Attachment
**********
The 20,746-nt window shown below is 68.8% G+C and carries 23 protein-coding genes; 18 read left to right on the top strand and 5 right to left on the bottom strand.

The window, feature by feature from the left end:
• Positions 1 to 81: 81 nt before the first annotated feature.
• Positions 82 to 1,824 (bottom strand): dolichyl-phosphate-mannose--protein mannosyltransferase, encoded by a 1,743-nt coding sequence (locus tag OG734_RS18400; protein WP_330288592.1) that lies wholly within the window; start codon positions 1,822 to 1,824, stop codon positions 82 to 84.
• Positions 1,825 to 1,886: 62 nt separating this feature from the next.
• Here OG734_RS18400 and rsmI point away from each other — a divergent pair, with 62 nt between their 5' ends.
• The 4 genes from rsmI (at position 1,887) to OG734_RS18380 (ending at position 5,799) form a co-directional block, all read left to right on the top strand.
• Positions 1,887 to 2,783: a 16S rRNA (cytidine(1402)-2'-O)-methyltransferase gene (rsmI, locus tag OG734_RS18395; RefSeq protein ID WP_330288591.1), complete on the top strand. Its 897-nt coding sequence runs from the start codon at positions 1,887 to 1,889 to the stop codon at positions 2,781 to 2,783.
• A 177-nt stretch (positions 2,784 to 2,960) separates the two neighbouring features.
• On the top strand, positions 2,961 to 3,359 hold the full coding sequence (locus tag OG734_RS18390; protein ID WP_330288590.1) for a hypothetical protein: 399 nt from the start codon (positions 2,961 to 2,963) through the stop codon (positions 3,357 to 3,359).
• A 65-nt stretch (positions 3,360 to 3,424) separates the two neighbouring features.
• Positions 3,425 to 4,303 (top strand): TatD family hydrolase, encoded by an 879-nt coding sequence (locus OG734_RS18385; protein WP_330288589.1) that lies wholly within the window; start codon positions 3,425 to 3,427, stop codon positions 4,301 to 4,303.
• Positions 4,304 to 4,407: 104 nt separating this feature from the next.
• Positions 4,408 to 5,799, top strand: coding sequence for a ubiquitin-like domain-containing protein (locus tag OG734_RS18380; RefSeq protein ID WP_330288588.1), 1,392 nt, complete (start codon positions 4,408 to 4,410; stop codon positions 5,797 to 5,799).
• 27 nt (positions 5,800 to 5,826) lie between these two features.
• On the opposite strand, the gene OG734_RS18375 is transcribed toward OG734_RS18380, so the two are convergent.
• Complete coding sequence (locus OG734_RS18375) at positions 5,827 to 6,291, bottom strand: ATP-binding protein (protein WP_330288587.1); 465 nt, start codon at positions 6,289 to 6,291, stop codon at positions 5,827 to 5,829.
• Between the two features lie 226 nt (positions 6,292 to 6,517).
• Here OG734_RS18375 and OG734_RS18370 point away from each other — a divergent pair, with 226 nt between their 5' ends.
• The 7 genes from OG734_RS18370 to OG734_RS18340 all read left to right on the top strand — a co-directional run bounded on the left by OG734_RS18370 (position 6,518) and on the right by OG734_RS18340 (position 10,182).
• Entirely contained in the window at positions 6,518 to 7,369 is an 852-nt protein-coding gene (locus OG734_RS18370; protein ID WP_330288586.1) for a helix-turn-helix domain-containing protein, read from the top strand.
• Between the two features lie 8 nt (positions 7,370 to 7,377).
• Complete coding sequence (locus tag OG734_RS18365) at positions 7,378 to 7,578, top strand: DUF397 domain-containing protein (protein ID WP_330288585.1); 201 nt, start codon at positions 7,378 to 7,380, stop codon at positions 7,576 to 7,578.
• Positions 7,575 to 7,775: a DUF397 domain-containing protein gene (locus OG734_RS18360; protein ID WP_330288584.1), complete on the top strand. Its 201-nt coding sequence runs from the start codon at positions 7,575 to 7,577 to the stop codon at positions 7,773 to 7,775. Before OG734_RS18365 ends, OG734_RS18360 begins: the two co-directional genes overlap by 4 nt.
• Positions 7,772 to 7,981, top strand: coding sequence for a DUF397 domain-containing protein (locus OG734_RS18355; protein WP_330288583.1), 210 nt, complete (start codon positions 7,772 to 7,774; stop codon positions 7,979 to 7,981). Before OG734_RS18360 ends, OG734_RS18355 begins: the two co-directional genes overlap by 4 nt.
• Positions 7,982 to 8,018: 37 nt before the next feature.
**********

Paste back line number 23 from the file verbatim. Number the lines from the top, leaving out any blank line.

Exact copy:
• Complete coding sequence (locus tag OG734_RS18365) at positions 7,378 to 7,578, top strand: DUF397 domain-containing protein (protein ID WP_330288585.1); 201 nt, start codon at positions 7,378 to 7,380, stop codon at positions 7,576 to 7,578.